instagram pinterest linkedin facebook twitter goodreads facebook circle twitter circle linkedin circle instagram circle goodreads circle pinterest circle

It's Only Early September But American League Wild Card Race Getting Wilder and Wilder + Two Good Causes

The innovations of the second wild card and mainly divisional play in September have made for amazingly exciting American League races. Blasé folks will say, “It’s only mediocre teams fighting for the right for an early playoff elimination.”

They may be right, but for an Orioles fan the sudden re-emergence of Baltimore to the fringe of the wild card race has been very welcome. They only split four games with the cellar-dwelling Toronto Blue Jays this weekend, but their two extra-inning wins kept hopes alive for even more meaningful games later in September.

Both wins went to rookie right-hander Jimmy Yacabonis, a thirteenth round draft choice out of St. Joseph’s of Philadelphia, a school known more for basketball than baseball with the major exception of southpaw Jamie Moyer.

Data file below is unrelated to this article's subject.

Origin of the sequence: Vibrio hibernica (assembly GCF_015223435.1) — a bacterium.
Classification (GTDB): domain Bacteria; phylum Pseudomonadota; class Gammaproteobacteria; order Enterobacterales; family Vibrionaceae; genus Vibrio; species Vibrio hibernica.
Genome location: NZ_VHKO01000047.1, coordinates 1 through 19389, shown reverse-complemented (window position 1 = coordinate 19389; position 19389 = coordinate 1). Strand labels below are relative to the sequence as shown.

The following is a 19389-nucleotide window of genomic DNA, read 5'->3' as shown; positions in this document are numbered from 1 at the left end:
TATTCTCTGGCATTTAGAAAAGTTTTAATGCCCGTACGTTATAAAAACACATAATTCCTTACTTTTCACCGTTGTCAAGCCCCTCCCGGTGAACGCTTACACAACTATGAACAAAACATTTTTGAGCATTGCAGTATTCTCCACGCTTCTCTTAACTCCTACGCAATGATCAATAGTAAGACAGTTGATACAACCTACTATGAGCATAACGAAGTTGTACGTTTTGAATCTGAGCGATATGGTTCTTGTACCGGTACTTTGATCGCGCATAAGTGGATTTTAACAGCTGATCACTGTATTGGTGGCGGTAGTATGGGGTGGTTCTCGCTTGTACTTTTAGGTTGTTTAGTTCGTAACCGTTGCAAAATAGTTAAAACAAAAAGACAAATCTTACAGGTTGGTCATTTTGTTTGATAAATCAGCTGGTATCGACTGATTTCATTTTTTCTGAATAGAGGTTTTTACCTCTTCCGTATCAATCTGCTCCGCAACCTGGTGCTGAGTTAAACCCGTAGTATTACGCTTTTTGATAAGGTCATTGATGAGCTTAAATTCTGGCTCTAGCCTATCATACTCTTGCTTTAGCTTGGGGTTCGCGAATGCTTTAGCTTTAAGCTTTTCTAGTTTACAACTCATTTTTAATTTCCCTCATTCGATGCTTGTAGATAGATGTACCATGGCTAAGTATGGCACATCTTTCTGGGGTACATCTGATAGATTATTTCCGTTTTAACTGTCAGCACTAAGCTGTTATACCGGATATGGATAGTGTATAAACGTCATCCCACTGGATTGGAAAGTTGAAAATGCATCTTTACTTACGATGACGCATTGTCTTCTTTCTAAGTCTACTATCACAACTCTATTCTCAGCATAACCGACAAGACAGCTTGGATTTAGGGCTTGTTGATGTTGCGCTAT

Yacabonis hails from Matawan, New Jersey, and has a grandfather who played pro ball in Cuba. It’s always rewarding to see kids from the Northeast, where weather conditions are always capricious, make a mark in the Show.

A tip of the cap to the Blue Jays who are not a bad team and are coming off two straight playoff appearances. But I knew they would struggle this year when they decided not to re-sign powerful Edwin Encarnacion who took his wares to Cleveland.